What do you think? Answer below!

Sleep Apnea - A Major Cause Of Insomnia

Often a cause of insomnia, sleep apnea pronounced (AP-ne-ah) is often the cause in which the breathing slows or becomes very shallow during sleep.

Disturbed or shallow breathing could last from a few seconds to several minutes. For the worst affected these interruptions may throughout the night. Once normal breathing starts again, it is often announced by a deep grunt or wheezing noise.

Many find that sleep apnea may be a chronic, ongoing complaint that causes sleeplessness over months or years. It causes sufferers to move out of deep sleep and into a lighter sleep when the apnea is triggered and the breathing slows or becomes shallow. This often results in disturbed sleep, broken sleep patterns or poor sleep quality that causes fatigue whilst awake. Sleep apnea is one of the leading causes of daytime drowsiness.

Defeat the effects of sleep problems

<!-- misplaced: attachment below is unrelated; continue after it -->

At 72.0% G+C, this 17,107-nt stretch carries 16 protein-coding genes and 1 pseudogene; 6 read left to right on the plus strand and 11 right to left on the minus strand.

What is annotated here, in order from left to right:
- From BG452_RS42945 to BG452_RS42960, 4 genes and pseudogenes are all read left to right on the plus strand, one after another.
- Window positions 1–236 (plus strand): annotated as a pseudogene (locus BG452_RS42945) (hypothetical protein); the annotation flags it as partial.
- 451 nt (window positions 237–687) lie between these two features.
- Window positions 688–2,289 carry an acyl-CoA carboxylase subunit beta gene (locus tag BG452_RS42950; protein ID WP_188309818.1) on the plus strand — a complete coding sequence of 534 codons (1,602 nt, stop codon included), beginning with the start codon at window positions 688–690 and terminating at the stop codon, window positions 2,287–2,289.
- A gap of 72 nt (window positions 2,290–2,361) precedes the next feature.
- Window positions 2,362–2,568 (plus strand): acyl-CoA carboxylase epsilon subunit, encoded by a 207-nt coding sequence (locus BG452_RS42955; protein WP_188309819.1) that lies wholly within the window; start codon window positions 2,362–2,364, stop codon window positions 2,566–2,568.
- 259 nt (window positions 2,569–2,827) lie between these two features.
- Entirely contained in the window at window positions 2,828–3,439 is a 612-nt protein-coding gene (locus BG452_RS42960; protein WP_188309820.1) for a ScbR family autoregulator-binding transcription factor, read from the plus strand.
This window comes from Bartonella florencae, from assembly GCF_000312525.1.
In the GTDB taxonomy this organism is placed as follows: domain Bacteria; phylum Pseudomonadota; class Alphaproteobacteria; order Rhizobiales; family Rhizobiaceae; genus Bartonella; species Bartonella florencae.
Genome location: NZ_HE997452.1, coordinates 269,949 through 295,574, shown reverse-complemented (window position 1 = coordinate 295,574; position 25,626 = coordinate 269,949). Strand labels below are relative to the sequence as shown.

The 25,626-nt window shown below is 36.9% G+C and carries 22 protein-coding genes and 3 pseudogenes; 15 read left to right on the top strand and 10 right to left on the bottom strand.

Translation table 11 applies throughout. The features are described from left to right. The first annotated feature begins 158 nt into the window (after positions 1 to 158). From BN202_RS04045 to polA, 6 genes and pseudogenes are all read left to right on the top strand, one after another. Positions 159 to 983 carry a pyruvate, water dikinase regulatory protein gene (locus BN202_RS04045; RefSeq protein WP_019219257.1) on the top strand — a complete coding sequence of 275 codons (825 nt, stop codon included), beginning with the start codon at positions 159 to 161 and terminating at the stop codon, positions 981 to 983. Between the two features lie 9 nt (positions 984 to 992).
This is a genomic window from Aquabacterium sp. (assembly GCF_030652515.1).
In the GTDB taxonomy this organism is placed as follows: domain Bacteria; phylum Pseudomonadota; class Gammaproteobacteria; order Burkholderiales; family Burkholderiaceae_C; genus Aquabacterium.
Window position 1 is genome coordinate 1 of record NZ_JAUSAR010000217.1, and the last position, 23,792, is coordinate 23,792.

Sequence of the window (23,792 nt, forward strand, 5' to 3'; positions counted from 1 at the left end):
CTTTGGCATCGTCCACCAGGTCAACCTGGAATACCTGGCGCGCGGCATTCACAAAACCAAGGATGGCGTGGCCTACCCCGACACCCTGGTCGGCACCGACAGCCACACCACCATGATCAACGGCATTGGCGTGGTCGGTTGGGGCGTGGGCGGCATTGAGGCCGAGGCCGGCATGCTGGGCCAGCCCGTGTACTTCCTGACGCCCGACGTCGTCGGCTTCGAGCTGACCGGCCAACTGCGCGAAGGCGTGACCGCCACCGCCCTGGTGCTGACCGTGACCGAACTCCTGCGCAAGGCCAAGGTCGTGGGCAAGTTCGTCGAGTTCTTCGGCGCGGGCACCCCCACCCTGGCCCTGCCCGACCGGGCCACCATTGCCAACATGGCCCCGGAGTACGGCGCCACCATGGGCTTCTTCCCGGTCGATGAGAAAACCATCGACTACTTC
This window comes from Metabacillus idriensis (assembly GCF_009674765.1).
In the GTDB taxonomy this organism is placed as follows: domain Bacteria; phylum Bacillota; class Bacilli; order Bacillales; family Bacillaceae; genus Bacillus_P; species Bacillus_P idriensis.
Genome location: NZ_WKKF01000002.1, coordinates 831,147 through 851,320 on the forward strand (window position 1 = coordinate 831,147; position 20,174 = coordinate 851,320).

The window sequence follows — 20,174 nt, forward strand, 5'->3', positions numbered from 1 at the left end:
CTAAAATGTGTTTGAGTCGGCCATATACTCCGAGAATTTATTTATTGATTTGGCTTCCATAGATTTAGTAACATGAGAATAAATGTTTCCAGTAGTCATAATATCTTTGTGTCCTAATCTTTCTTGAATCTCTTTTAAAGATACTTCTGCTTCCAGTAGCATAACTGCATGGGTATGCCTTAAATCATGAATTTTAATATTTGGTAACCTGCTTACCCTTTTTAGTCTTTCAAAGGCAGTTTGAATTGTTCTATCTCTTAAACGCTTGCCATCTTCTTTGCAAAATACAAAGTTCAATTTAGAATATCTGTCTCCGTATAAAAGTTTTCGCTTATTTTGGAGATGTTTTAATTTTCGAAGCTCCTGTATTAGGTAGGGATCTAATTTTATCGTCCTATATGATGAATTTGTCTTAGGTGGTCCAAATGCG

The vast majority of those who have sleep apnea don’t even reasile it because the symptoms only appear during sleep. Because doctors can have trouble detecting the ailment, sleep apena often goes undiagnosed; this is compounded as there are no other tests for the condition.

Typically, a spouse or bed partner is usually the first person to notice the signs of sleep apnea. Sleep apena is the most common form of the problem - where the airway has shrunk or is blocked during sleep. It is this restriction or blockage could cause shallow breathing or breathing is interrupted.

During apnea when breathing, the air is forced past the blockage which can produce loud snoring. Although it may affect anyone, those who weigh more tend to find that obstructive sleep apnea is more likely to be an issue. For small children it’s likely that they may have enlarged tonsil tissues, which can lead to obstructive sleep apnea.